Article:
Case of the Day: BCB Holdings Ltd. v. Attorney General of Belize

The case of the day is BCB Holdings Ltd. v. Attorney General of Belize (C.C.J. 2013). It is, I think, our first case from the Caribbean Court of Justice. In order to settle a commercial dispute, BCB Holdings Ltd. and the Belize Bank, Ltd. entered into a settlement agreement with the government of Belize in 2005. The gist of the settlement was that the two companies would enjoy “a tax regime specially crafted for them and at variance with the tax laws of Belize.” The agreement was signed by the Minister of Finance and the Attorney General, and it had a confidentiality provision. Indeed, the agreement was so confidential that for more than a year, “the Commissioner of Income Tax was unaware of the Deed’s existence or its implications”!

The Belize government honored the agreement for two years, but in 2008, after a new government came into office following a general election, the government repudiated the agreement and sought to require the companies to pay the taxes owed for those two years under the generally applicable tax laws. The companies then demanded arbitration before the London Court of International Arbitration.

Belize did not participate in the arbitration. The tribunal decided that the settlement agreement was a valid exercise of the Belize government’s prerogative powers and that it was specifically authorized by Belize law, specifically § 95 of the Income and Business Tax Act. Its award was, therefore, in favor of the companies.

The companies then sought enforcement of the award in Belize. They prevailed in the trial court. On appeal, the Court of Appeal reversed on the grounds that the Arbitration (Amendment) Ordinance No. 21 of 1980, the law under which the companies had sought enforcement, was invalid. Justice Saunders (President of the CCJ), in his judgment, called the Court of Appeal’s decision to base its decision only on this ground “a matter of great regret.”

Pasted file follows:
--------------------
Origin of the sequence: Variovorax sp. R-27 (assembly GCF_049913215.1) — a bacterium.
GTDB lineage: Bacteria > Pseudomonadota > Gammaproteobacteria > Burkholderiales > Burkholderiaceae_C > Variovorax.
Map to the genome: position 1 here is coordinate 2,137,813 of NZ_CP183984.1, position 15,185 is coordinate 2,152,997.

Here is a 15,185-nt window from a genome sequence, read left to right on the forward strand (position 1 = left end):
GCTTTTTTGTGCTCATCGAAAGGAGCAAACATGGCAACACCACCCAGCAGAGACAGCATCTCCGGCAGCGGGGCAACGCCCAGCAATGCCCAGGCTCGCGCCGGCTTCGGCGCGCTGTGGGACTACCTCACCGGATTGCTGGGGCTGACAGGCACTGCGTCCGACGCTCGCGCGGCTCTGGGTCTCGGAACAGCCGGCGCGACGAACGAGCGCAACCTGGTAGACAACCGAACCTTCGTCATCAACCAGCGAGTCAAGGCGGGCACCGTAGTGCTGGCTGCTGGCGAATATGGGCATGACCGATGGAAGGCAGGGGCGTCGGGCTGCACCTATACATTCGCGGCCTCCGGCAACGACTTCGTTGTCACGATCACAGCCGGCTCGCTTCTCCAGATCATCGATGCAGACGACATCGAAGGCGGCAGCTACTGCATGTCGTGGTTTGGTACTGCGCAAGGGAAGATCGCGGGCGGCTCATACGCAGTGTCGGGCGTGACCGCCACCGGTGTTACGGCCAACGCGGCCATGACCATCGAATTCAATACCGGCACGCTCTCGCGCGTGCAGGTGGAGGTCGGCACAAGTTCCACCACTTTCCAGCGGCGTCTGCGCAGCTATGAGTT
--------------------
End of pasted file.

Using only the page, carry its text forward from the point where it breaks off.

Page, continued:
The companies then appealed to the CCJ. Because of the grounds on which the Court of Appeal had decided the case, the court first needed to decide whether the Arbitration Ordinance was valid. The basic question was whether the ordinance was ultra vires. The difficulty arose because the ordinance was expressly enacted to give effect to the New York Convention, but at the time the executive (at the time, the British government) had not yet extended the effect of the Convention to Belize, and the decision whether to extend the treaty to Belize was within the Crown’s exclusive prerogative powers. But the CCJ held that the colonial legislature had the power to provide for the enforcement of arbitral awards falling under the Convention even if the treaty was not yet effective as to Belize. As Judge Mendes wrote in a dissent in the Court of Appeal: “It does not seem to me to make one jot of difference that the terms in which the legislative will of the [Belize] legislature was expressed was inspired or was intended to replicate or indeed was intended to give effect to an existing treaty by which [Belize] was not yet bound. Such a legislative act does not intrude into the domain of external affairs.” The CCJ agreed.

The court then turned to the public policy issue. The problem was separation of powers. Yes, Belize has the power to settle commercial disputes, and yes, it can do so confidentially if it likes. But in the judges’ view, what the executive had done was to “unilaterally provide exceptions from the country’s revenue laws on the strength of Executive prerogative,” and to invade the legislature’s lawmaking role. Moreover, the executive had not written on a blank slate but had derogated from statute. “[W]hen the exercise of some governmental function is regulated by statute, the prerogative power under which the same function might previously have been exercised is superseded.”

In light of these policy considerations, the court found that the grounds for non-enforcement were “compelling.”

The sovereignty of Parliament subject only to the supremacy of the Constitution is a core constitutional value. So too is the principle of the Separation of Powers the observance of which one is entitled to take for granted. To disregard these values is to attack the foundations upon which the rule of law and democracy are constructed throughout the Caribbean.

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